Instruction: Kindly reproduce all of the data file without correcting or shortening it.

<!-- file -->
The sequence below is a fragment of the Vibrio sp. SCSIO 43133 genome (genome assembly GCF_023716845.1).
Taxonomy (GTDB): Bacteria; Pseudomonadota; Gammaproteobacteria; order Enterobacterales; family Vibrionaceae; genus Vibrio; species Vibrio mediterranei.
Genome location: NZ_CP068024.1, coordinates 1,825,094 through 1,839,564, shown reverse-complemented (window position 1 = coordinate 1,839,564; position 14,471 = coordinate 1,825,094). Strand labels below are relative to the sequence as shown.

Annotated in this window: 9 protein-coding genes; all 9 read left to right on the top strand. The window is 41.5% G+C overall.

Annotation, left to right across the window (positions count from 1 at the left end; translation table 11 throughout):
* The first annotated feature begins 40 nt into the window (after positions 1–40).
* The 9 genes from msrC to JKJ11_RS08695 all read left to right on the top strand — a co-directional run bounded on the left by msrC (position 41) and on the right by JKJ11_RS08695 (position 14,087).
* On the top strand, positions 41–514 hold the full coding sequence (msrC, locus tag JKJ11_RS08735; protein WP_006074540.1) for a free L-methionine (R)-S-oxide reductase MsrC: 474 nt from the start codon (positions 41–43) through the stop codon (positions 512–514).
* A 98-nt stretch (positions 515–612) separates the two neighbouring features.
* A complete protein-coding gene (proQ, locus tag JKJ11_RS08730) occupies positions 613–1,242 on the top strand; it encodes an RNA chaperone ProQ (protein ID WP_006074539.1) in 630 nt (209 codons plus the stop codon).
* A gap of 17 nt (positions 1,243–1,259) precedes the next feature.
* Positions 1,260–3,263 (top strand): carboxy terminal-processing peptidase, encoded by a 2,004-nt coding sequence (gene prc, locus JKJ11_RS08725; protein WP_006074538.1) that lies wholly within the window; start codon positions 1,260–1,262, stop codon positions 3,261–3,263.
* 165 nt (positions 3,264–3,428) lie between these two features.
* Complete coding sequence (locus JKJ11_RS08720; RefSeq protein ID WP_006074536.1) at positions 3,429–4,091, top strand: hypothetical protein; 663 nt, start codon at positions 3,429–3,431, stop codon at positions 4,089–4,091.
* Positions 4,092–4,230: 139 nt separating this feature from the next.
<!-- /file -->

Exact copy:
The sequence below is a fragment of the Vibrio sp. SCSIO 43133 genome (genome assembly GCF_023716845.1).
Taxonomy (GTDB): Bacteria; Pseudomonadota; Gammaproteobacteria; order Enterobacterales; family Vibrionaceae; genus Vibrio; species Vibrio mediterranei.
Genome location: NZ_CP068024.1, coordinates 1,825,094 through 1,839,564, shown reverse-complemented (window position 1 = coordinate 1,839,564; position 14,471 = coordinate 1,825,094). Strand labels below are relative to the sequence as shown.

Annotated in this window: 9 protein-coding genes; all 9 read left to right on the top strand. The window is 41.5% G+C overall.

Annotation, left to right across the window (positions count from 1 at the left end; translation table 11 throughout):
* The first annotated feature begins 40 nt into the window (after positions 1–40).
* The 9 genes from msrC to JKJ11_RS08695 all read left to right on the top strand — a co-directional run bounded on the left by msrC (position 41) and on the right by JKJ11_RS08695 (position 14,087).
* On the top strand, positions 41–514 hold the full coding sequence (msrC, locus tag JKJ11_RS08735; protein WP_006074540.1) for a free L-methionine (R)-S-oxide reductase MsrC: 474 nt from the start codon (positions 41–43) through the stop codon (positions 512–514).
* A 98-nt stretch (positions 515–612) separates the two neighbouring features.
* A complete protein-coding gene (proQ, locus tag JKJ11_RS08730) occupies positions 613–1,242 on the top strand; it encodes an RNA chaperone ProQ (protein ID WP_006074539.1) in 630 nt (209 codons plus the stop codon).
* A gap of 17 nt (positions 1,243–1,259) precedes the next feature.
* Positions 1,260–3,263 (top strand): carboxy terminal-processing peptidase, encoded by a 2,004-nt coding sequence (gene prc, locus JKJ11_RS08725; protein WP_006074538.1) that lies wholly within the window; start codon positions 1,260–1,262, stop codon positions 3,261–3,263.
* 165 nt (positions 3,264–3,428) lie between these two features.
* Complete coding sequence (locus JKJ11_RS08720; RefSeq protein ID WP_006074536.1) at positions 3,429–4,091, top strand: hypothetical protein; 663 nt, start codon at positions 3,429–3,431, stop codon at positions 4,089–4,091.
* Positions 4,092–4,230: 139 nt separating this feature from the next.